Play therapy is a structured, theoretically based approach to therapy that builds on the normal communicative and learning processes of children. I use play therapy to help children express what is troubling them when they do not have the verbal language to express their thoughts and feelings. In play therapy, toys are like the child's words and play is the child's language. Through play, I help children learn more adaptive behaviors when there are emotional or social skills deficits.  Play therapy may also be used to promote cognitive development and provide insight about and resolution of inner conflicts or dysfunctional thinking in the child.

 

Play therapy differs from regular play in that my job is to help the child  address and resolve his/her own problems. Play therapy builds on the natural way that children learn about themselves and their relationships in the world around them. Through play therapy, children learn to communicate with others, express feelings, modify behavior, develop problem-solving skills, and learn a variety of ways of relating to others. Play provides a safe psychological distance from their problems and allows expression of thoughts and feelings appropriate to their development.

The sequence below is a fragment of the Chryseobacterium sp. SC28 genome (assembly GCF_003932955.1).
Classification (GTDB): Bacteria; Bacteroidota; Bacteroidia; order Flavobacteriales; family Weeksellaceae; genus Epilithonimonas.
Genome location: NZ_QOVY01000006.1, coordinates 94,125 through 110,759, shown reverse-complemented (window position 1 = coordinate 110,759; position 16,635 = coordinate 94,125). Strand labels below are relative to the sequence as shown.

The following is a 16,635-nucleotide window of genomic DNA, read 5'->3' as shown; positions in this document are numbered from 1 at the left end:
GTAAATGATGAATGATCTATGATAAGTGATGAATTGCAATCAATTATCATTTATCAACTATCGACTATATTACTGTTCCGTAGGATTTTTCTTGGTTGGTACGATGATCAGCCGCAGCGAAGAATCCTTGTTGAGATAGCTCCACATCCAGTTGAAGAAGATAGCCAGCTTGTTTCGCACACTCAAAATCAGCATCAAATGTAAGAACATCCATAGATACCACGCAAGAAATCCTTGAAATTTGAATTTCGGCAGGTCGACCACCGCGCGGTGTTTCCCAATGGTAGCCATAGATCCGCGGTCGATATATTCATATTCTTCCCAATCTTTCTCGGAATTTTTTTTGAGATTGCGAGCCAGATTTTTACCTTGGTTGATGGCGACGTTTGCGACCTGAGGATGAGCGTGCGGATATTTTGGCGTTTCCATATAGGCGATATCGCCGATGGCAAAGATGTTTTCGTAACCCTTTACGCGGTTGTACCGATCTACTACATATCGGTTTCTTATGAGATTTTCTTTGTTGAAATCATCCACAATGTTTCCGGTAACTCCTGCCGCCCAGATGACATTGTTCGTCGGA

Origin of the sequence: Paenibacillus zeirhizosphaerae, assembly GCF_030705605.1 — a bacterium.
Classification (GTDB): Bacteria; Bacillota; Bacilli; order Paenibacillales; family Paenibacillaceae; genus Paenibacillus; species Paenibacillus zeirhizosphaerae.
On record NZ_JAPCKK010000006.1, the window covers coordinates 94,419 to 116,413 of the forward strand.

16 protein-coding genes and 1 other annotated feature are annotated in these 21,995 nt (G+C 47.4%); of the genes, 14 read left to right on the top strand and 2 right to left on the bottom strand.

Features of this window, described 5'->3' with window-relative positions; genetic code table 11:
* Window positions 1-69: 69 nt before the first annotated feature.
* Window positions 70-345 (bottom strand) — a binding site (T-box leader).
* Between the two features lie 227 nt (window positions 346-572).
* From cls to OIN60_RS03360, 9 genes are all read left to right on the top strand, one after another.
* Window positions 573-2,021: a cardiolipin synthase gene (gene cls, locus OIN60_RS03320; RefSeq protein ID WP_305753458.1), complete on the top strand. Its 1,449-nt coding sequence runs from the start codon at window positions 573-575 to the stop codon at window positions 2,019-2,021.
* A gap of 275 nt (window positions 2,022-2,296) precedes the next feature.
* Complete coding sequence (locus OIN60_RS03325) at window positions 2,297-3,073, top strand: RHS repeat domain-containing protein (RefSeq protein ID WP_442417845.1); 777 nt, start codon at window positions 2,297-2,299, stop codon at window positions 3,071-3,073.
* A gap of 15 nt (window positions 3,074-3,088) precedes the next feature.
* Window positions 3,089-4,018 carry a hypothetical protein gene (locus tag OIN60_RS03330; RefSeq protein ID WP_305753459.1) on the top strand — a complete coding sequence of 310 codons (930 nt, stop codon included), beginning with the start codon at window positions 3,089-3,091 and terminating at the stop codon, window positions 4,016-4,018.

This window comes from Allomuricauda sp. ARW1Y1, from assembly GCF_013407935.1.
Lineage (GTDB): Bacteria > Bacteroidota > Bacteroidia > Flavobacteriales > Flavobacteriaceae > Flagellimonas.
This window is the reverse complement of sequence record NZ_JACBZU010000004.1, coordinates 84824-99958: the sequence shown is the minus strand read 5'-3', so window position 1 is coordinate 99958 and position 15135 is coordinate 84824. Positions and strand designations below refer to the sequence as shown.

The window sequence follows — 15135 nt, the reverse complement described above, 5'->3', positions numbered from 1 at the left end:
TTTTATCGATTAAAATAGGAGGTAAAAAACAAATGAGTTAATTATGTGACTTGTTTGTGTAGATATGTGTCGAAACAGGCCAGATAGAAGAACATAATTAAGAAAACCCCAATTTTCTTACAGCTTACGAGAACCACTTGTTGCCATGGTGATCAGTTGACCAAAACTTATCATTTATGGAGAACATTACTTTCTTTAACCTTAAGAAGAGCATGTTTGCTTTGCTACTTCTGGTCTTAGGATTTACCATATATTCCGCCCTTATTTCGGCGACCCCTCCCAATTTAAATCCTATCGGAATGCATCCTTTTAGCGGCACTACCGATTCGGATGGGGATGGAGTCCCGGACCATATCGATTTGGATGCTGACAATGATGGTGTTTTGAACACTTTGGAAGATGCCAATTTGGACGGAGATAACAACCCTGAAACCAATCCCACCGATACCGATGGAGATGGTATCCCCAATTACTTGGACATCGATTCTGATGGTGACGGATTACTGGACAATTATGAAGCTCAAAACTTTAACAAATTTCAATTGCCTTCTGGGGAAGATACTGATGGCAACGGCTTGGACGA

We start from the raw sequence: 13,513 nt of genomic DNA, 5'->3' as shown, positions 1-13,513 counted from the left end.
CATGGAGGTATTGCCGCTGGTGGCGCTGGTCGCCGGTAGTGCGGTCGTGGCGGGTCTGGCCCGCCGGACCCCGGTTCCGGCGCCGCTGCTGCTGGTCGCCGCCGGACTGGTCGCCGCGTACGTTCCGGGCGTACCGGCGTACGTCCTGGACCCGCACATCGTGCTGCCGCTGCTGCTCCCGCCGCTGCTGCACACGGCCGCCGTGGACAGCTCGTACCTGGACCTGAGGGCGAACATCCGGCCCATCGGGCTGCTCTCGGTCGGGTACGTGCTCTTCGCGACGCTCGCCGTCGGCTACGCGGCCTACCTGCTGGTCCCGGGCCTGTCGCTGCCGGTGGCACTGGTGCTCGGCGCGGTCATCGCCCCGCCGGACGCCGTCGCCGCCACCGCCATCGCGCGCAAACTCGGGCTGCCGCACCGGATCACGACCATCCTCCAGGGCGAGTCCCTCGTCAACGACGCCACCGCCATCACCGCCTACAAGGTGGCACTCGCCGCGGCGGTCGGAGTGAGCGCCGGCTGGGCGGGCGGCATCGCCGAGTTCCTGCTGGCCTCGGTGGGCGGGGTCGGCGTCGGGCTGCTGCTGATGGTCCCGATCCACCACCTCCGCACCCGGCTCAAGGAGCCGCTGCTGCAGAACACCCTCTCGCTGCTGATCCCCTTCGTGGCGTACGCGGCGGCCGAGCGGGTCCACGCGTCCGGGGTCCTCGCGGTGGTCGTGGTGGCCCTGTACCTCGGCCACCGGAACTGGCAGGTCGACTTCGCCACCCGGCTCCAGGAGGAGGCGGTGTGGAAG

Children are referred for play therapy to resolve their problems. Often, children have used up their own problem solving tools, and they misbehave, may act out at home, with friends, and at school.  Play therapy is utilized to help children cope with difficult emotions and find solutions to problem. By confronting problems in the clinical Play Therapy setting, children find healthier solutions. Play therapy allows children to change the way they think about, feel toward, and resolve their concerns. Even the most troubling problems can be confronted in play therapy and lasting resolutions can be discovered, rehearsed, mastered and adapted into lifelong strategies.

 

Research supports the effectiveness of play therapy with children experiencing a wide variety of social, emotional, behavioral, and learning problems, including: children whose problems are related to life stressors, such as divorce, death, relocation, hospitalization, chronic illness, assimilate stressful experiences, physical and sexual abuse, domestic violence, and natural disasters.

 

Play therapy helps children:

  • Become more responsible for behaviors and develop more successful strategies.

  • Develop new and creative solutions to problems.

  • Develop respect and acceptance of self and others.

  • Learn to experience and express emotion.

  • Cultivate empathy and respect for thoughts and feelings of others.

  • Learn new social skills and relational skills with family.

  • Develop self-efficacy and thus a better assuredness about their abilities.

 

Play Therapy